Program: Four Way Speech Contest

The Four-Way-Test Speech Contest encourages high school students to prepare and give speeches that apply the Four-Way Test to everyday activities and issues. Students are judged based on professional appearance, content of topic, timing of delivery, eye contact, clarity of speech, voice inflection and other parameters.  Winners of each local Rotary Club will compete at Sub-Regional events and the top candidates will compete at a District Level and beyond.  Beyond awarding educational scholarships the purpose of the Four-Way-Test is to help young leaders gain professional speaking experience. Mark Umek is the Chair of the 4-Way Speech Contest, and he introduced the five judges for the competition:

 Diane Halverson (City Clerk), Peter Sidoruk, Irv Erdos, Tina Pope and Dick Daniels.  Timekeeper was Roy Henderson.  There were 6 contestants representing three Escondido High Schools, Escondido High School, Escondido Charter High School and Escondido Adventist Academy.  The Contestants were:  Kayelynn Lawson, Zoe Grant, Kaylie Ricardez, Brian Garcia, Katrina Kellner, and Ethan Mikel.

Speaker #1 developed the theme of being Fearless in life, of the importance of overcoming fear of failure which prevents many people from trying at all.  She pointed out that fear of failure closes you off to opportunities in life.  Fear of failure keeps you in a “fixed” mindset, as opposed to a “growth” mindset.  Don’t let the fear of striking out, keep you from playing the game. 

Speaker #2 spoke about the importance of small acts of kindness and encouragement.  We don’t need to necessarily be doing big things to help others.  Kind words, a smile,  and encouragement make a big impact.  Small acts can transform the World.  Ending with a quote from Mother Teresa, she reminded us that kind words are short and easy to speak, but they echo endlessly.

Speaker #3 argued for the importance of putting the Arts, such as music and theater, back in to schools.  Over the past 10 years, music programs in schools with significant free and reduced lunch participation have dropped significantly.  Year after year, there are cuts to music in schools.  Most successful schools have music and arts programs.  In our quest for “standardizing” students towards tests, we have removed what we value in life from our education system. 

Speaker #4 spoke about the importance of forgiveness to allow us to move forward after adversity hits our lives.  He spoke movingly about his single-mother’s sacrifices for him including putting him in a private school, despite her very limited income and his father being in prison for 20 years.   He acknowledged that living life through a fog of anger makes him a prisoner too.  His mother taught him that forgiveness, letting go of the anger, creates good will and sets you free.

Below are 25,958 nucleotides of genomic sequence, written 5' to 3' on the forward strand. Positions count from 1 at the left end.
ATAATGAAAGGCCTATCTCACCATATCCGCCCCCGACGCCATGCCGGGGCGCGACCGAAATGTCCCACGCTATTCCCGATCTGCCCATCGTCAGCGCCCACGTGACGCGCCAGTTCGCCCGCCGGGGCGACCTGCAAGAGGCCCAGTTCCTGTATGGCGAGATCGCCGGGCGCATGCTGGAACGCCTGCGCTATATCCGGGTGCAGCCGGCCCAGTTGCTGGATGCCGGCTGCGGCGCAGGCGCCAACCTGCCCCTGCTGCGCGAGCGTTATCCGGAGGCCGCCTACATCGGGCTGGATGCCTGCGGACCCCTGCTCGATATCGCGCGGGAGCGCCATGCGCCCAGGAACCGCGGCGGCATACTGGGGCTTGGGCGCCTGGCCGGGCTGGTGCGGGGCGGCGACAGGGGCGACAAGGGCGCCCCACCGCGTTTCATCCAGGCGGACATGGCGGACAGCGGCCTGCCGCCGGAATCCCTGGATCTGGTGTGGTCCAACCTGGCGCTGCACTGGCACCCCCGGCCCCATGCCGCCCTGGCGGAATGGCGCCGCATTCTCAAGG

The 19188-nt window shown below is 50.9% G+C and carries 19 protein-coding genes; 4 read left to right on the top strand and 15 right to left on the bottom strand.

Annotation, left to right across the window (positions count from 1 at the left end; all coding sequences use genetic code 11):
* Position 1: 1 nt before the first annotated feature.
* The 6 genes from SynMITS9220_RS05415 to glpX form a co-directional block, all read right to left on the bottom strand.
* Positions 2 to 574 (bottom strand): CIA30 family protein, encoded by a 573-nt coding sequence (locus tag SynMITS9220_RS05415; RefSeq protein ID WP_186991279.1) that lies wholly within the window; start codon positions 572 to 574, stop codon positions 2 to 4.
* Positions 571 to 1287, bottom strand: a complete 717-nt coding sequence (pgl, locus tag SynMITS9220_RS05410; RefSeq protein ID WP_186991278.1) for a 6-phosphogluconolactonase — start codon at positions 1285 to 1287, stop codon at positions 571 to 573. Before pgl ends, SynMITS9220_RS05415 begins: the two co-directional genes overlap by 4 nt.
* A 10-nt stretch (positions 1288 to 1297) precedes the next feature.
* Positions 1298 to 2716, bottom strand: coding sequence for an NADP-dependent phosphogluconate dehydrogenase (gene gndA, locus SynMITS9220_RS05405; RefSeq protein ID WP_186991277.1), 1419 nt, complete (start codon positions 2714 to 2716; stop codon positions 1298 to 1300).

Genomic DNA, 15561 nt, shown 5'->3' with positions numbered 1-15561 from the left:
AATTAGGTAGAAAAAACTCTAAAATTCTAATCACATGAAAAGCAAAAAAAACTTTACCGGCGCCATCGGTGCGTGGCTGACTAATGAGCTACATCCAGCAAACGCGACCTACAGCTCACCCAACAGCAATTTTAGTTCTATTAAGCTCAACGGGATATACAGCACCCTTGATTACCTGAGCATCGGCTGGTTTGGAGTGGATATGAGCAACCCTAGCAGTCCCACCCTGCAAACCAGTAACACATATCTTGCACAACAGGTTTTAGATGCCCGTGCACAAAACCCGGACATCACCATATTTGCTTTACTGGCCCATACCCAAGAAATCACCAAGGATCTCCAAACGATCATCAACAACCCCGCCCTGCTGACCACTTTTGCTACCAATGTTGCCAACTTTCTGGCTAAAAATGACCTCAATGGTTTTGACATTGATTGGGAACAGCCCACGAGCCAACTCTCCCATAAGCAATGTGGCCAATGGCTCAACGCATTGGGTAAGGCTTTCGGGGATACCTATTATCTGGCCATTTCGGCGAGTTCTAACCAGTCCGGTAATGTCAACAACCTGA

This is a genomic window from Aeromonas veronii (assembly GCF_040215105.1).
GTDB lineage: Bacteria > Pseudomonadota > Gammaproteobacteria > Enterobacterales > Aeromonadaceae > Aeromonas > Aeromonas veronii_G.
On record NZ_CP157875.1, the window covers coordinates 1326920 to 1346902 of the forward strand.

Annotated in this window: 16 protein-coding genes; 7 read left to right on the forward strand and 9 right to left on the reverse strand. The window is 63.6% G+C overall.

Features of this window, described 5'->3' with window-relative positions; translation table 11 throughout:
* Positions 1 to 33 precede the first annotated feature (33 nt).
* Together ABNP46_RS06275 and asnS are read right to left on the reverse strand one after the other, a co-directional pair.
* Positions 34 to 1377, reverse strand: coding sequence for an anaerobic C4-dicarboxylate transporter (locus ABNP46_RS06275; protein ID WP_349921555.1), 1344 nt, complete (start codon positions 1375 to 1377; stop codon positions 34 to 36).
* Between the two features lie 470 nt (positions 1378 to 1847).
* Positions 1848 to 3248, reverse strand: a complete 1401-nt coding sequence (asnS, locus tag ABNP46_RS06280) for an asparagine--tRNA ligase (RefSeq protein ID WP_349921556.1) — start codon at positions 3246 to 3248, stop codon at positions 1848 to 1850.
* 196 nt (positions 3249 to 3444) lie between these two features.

Speaker #5 talked about the millions of teenagers struggling with depression and suicidal thoughts.  Teen rates of suicide have doubled in the past 40 years, and it is now the second-leading cause of death for teens and young adults.  To save lives, we need to acknowledge depression.  It is a serious illness, not teen angst.  There are many signs of depression, and asking how someone has been feeling lately, and not turning away and offering words of encouragement can help teens with a little self-worth and less loneliness.   A very large majority of people seeking treatment find relief in therapy and medication.  There are resources available to teens with depression. 

Speaker #6 developed the theme of the lack of deeper personal meaning in our contemporary music.  Our culture is a culture of things, emphasizing appearance over substance.  Music is our prevalent art form of our times, and it offers the power to evoke emotions and thoughts and inspire someone to do something good.  But our popular music today is shallow, sometimes with violent lyrics.  Streaming music has not helped, as most sales, streams, and airplay focus on 1.1% of today’s musicians, leaving the remainder undiscovered.  Better music is out there, and everyone deserves it.  The positive benefits of meaningful music are many. 

First Place winner was Kayelynn Lawson, Speaker #3, and Second Place was Zoe Grant, Speaker #2. Both will move on to the sub-regionals, with a chance to compete at regionals and district level.